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Update: MRSA in Neonatal Intensive Care Unit (NICU)

February 2, 2016 – MRSA Update: The outbreak of hospital-acquired Methicillin-Resistant Staphylococcus aureus (MRSA) in The Ottawa Hospital’s Neonatal Intensive care Unit was declared over, Jan. 21. Three consecutive tests, conducted once per week, have shown no new cases.

The hospital would like to thank all staff for their effort to eliminate the spread of the bacterium.  We would also like to thank patient’s families for their patience and their effort to help end the outbreak.

January 7, 2016 Ottawa – Focused efforts continue to end the spread of a bacterium called methicillin-resistant Staphylococcus aureus, or MRSA, in the Neonatal Intensive Care Unit,.  The hospital’s Infection Prevention and Control team and NICU staff are working to eliminate possible sources of the bacterium and prevent further spread. Already vigilant housekeeping and hand hygiene measures are being reinforced.

As an extreme measure, all staff who have come into contact with our NICU patients were  screened to check if they may also harbour MRSA, and if so they were treated. This measure is being undertaken to ensure that we have addressed all possible factors in this outbreak and can minimize the risk of transmission as much as possible.

Seven babies currently in the NICU have tested positive for MRSA, including one with infection. There have been no new transmissions over the last week.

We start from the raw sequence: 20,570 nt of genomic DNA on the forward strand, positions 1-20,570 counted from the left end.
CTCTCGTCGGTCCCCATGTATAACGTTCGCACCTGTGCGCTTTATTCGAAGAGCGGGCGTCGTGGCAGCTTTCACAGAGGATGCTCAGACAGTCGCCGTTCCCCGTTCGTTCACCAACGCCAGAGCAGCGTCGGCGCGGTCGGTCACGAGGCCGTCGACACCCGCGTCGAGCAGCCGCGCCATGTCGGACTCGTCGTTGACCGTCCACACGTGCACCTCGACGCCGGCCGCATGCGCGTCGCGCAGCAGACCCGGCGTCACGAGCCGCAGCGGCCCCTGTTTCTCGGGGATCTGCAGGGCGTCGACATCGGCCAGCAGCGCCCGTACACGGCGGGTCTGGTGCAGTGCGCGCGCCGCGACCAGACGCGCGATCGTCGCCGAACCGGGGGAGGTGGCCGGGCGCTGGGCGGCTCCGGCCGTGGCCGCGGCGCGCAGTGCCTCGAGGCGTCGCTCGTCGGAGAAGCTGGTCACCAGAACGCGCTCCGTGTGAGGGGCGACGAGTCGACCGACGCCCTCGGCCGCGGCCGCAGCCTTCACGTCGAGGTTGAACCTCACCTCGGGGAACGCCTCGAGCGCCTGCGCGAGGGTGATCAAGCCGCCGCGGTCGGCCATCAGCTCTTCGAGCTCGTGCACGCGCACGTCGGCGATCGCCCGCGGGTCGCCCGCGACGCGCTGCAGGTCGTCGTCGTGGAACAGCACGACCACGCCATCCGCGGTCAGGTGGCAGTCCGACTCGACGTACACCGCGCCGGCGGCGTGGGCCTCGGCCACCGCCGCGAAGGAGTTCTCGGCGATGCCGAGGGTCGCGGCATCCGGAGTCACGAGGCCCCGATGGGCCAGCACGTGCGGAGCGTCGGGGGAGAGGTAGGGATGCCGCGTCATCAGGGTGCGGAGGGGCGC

The Ottawa Hospital remains committed to providing safe, high quality care. All necessary measures will be taken to resolve this issue.

November 18, 2015 Ottawa – The Ottawa Hospital’s Neonatal Intensive Care Unit (NICU) at the General Campus is seeing an increase in the presence of a bacterium called Methicillin-Resistant Staphylococcus aureus, or MRSA. It is important to note that none of the four affected babies in the unit is unwell as a result of the bacteria.

MRSA is a common species of bacteria found in the nose, on the skin and in the lower intestines and rarely causes any problems. Under certain circumstances, for example in premature infants whose immune systems are still developing, MRSA can lead to blood, lung or skin infection which  can be treated with antibiotics.

MRSA can be passed on to other people through touch.  It can survive on hands and on normal surfaces short periods of time. However, with proper use of alcohol hand gels and good hand washing, it is easy to kill.

The Ottawa Hospital NICU and Infection Prevention and Control teams have implemented multiple strategies to prevent the spread of MRSA on the unit:

  • Staff, family and visitor hand hygiene protocols have been reinforced
  • Infants who have tested positive for MRSA are being cared for under contact precautions, which means that staff caring for them will wear gloves and gowns (when appropriate).

The Ottawa Hospital is committed to the highest standards of patient safety. We are working hard to ensure there is no further spread of the bacterium, and we are monitoring the situation closely on an ongoing basis.

We know that having a baby in the NICU is stressful and difficult and we appreciate parents’ help in preventing the spread of infections. They can help by using alcohol hand gel or washing their hands with antiseptic soap and water before and after touching their baby.

We ask parents and their families for their understanding and collaboration during this challenging time.

For further information, view the MRSA Patient Information Sheet.